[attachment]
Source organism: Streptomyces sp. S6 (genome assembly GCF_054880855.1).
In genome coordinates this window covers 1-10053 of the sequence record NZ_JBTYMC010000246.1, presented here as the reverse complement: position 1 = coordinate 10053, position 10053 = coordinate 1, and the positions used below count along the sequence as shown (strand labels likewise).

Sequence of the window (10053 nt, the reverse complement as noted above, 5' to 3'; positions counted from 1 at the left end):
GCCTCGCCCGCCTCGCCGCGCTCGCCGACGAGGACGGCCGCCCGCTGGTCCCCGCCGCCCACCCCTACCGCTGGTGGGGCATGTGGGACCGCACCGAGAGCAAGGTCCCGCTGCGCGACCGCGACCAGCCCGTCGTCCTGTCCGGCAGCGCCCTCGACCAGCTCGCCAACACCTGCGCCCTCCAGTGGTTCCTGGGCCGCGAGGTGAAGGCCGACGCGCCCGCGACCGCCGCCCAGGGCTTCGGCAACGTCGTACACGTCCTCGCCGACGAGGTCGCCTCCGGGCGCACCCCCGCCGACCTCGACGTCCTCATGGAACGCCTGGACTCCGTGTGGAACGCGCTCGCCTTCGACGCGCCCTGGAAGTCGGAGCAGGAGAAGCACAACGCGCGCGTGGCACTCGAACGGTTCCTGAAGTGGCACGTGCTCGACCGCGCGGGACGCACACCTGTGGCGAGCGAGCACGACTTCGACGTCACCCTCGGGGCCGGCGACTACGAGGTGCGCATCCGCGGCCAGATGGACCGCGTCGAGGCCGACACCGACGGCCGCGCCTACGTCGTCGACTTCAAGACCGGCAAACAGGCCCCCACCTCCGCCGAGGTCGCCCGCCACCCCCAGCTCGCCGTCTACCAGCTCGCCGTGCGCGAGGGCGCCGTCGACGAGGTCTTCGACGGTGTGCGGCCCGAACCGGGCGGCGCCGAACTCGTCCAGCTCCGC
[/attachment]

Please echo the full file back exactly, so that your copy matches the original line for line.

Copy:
Source organism: Streptomyces sp. S6 (genome assembly GCF_054880855.1).
In genome coordinates this window covers 1-10053 of the sequence record NZ_JBTYMC010000246.1, presented here as the reverse complement: position 1 = coordinate 10053, position 10053 = coordinate 1, and the positions used below count along the sequence as shown (strand labels likewise).

Sequence of the window (10053 nt, the reverse complement as noted above, 5' to 3'; positions counted from 1 at the left end):
GCCTCGCCCGCCTCGCCGCGCTCGCCGACGAGGACGGCCGCCCGCTGGTCCCCGCCGCCCACCCCTACCGCTGGTGGGGCATGTGGGACCGCACCGAGAGCAAGGTCCCGCTGCGCGACCGCGACCAGCCCGTCGTCCTGTCCGGCAGCGCCCTCGACCAGCTCGCCAACACCTGCGCCCTCCAGTGGTTCCTGGGCCGCGAGGTGAAGGCCGACGCGCCCGCGACCGCCGCCCAGGGCTTCGGCAACGTCGTACACGTCCTCGCCGACGAGGTCGCCTCCGGGCGCACCCCCGCCGACCTCGACGTCCTCATGGAACGCCTGGACTCCGTGTGGAACGCGCTCGCCTTCGACGCGCCCTGGAAGTCGGAGCAGGAGAAGCACAACGCGCGCGTGGCACTCGAACGGTTCCTGAAGTGGCACGTGCTCGACCGCGCGGGACGCACACCTGTGGCGAGCGAGCACGACTTCGACGTCACCCTCGGGGCCGGCGACTACGAGGTGCGCATCCGCGGCCAGATGGACCGCGTCGAGGCCGACACCGACGGCCGCGCCTACGTCGTCGACTTCAAGACCGGCAAACAGGCCCCCACCTCCGCCGAGGTCGCCCGCCACCCCCAGCTCGCCGTCTACCAGCTCGCCGTGCGCGAGGGCGCCGTCGACGAGGTCTTCGACGGTGTGCGGCCCGAACCGGGCGGCGCCGAACTCGTCCAGCTCCGC